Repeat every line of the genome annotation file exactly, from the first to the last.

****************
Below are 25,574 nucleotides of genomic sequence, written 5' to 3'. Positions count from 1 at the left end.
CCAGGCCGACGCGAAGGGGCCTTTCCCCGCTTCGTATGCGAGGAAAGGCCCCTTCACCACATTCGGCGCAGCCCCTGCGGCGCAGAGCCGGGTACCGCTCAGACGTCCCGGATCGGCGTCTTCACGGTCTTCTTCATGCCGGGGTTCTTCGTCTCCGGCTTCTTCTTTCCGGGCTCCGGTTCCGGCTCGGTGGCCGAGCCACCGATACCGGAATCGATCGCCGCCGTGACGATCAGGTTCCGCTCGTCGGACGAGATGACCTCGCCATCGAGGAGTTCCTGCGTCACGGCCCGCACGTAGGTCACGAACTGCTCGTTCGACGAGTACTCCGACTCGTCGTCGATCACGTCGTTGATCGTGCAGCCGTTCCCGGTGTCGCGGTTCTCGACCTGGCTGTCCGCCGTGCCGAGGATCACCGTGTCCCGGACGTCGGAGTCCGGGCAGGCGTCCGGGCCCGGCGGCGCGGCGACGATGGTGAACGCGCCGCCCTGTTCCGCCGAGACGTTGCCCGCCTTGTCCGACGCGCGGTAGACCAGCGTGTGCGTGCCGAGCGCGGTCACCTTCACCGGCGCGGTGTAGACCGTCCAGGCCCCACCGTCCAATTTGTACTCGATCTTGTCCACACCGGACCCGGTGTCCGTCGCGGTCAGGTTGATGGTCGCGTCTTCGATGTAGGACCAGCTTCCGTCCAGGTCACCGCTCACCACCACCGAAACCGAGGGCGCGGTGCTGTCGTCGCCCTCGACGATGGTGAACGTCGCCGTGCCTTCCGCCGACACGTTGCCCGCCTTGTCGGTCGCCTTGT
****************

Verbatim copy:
Below are 25,574 nucleotides of genomic sequence, written 5' to 3'. Positions count from 1 at the left end.
CCAGGCCGACGCGAAGGGGCCTTTCCCCGCTTCGTATGCGAGGAAAGGCCCCTTCACCACATTCGGCGCAGCCCCTGCGGCGCAGAGCCGGGTACCGCTCAGACGTCCCGGATCGGCGTCTTCACGGTCTTCTTCATGCCGGGGTTCTTCGTCTCCGGCTTCTTCTTTCCGGGCTCCGGTTCCGGCTCGGTGGCCGAGCCACCGATACCGGAATCGATCGCCGCCGTGACGATCAGGTTCCGCTCGTCGGACGAGATGACCTCGCCATCGAGGAGTTCCTGCGTCACGGCCCGCACGTAGGTCACGAACTGCTCGTTCGACGAGTACTCCGACTCGTCGTCGATCACGTCGTTGATCGTGCAGCCGTTCCCGGTGTCGCGGTTCTCGACCTGGCTGTCCGCCGTGCCGAGGATCACCGTGTCCCGGACGTCGGAGTCCGGGCAGGCGTCCGGGCCCGGCGGCGCGGCGACGATGGTGAACGCGCCGCCCTGTTCCGCCGAGACGTTGCCCGCCTTGTCCGACGCGCGGTAGACCAGCGTGTGCGTGCCGAGCGCGGTCACCTTCACCGGCGCGGTGTAGACCGTCCAGGCCCCACCGTCCAATTTGTACTCGATCTTGTCCACACCGGACCCGGTGTCCGTCGCGGTCAGGTTGATGGTCGCGTCTTCGATGTAGGACCAGCTTCCGTCCAGGTCACCGCTCACCACCACCGAAACCGAGGGCGCGGTGCTGTCGTCGCCCTCGACGATGGTGAACGTCGCCGTGCCTTCCGCCGACACGTTGCCCGCCTTGTCGGTCGCCTTGT